The children ring the doorbell with gusto and wait expectantly to receive treats in reward for singing a song,” says an Alliance worker in one Balkan country. “Sounds like Halloween, doesn’t it? Well, it’s actually Christmas Eve, January 6, and another Kolede tradition.”

Christmas here is celebrated according to the Julian calendar on January 7. Preparations for Christmas in Macedonia start on January 5 as people gather around the Kolede bonfires, drink warm rakija, or whiskey, and sing songs. A coin is kneaded into Bannock bread, which is baked, torn into pieces, and distributed among the festive participants. The person whose bread contains the coin is named best man of Kolede Eve. The ritual is blessed by the Orthodox priest, and the pyre is lit. In the early morning hours of the next day, children go from door to door singing Kolede carols, heralding the birth of Jesus, and receiving fruits, nuts, and candy from the people. “Some of the village children head out as early as 2 or 3 a.m.,” says our worker.

The Kolede tradition has its roots in old Slavic folk religion, which taught that the spirits of those who had died would awaken and roam the earth, going from house to house looking for food. However, today’s version of the bonfire and children going door-to-door to sing and receive treats is more for the fun of tradition with no religious connotation beyond the fact that it is Christmas time.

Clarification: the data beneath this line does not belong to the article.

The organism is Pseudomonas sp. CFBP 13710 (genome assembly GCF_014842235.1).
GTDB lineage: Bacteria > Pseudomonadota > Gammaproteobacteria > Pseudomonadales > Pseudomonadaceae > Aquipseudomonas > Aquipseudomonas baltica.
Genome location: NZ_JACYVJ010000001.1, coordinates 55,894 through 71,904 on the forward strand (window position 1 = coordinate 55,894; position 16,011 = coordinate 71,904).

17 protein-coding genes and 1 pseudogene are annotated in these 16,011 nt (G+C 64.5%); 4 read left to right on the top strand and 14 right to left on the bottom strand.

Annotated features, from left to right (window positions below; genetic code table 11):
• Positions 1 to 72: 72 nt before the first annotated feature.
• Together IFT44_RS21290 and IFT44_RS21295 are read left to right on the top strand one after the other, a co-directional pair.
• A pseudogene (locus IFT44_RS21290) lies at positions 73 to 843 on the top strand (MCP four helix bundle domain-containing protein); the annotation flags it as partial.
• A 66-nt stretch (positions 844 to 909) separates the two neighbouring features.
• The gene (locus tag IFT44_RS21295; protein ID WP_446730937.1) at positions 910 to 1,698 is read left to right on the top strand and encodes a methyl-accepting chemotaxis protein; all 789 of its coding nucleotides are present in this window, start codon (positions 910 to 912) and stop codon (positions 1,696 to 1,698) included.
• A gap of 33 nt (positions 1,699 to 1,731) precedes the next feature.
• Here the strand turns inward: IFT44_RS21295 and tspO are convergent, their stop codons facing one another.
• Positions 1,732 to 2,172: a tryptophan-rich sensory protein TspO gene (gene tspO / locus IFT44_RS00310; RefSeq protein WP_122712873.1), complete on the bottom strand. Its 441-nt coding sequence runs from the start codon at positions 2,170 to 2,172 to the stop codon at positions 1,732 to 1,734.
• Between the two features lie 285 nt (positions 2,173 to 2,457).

Alliance workers, along with the Evangelical Church of Macedonia (ECM), have begun a new tradition they hope will capture the hearts of the people who don’t know that the curse of death and all its superstitions was rendered fruitless because of Jesus. “For the expatriate community that celebrates Christmas on December 25,” says the worker, “there really has been nothing available for them in the past. December 25 is just another work day.”

This year the international church, which was planted a year ago by Alliance workers in partnership with ECM, had a special Christmas Eve service with 140 people in attendance. Also, a Christmas Day concert, hosted by ECM, was open to the public. Flyers had been posted throughout the town, and the concert hall was packed with 750 people, many of whom were nonbelievers.

“A young girl who gave her testimony told the crowd that if they felt alone or tossed away, they have a true and real friend in Jesus Christ, who cares for them,” the worker relates. After the concert, people lingered, enjoying the refreshments and fellowship. “Good seeds were planted and watered,” says the worker. “We look forward to the day when there will be a great harvest.”


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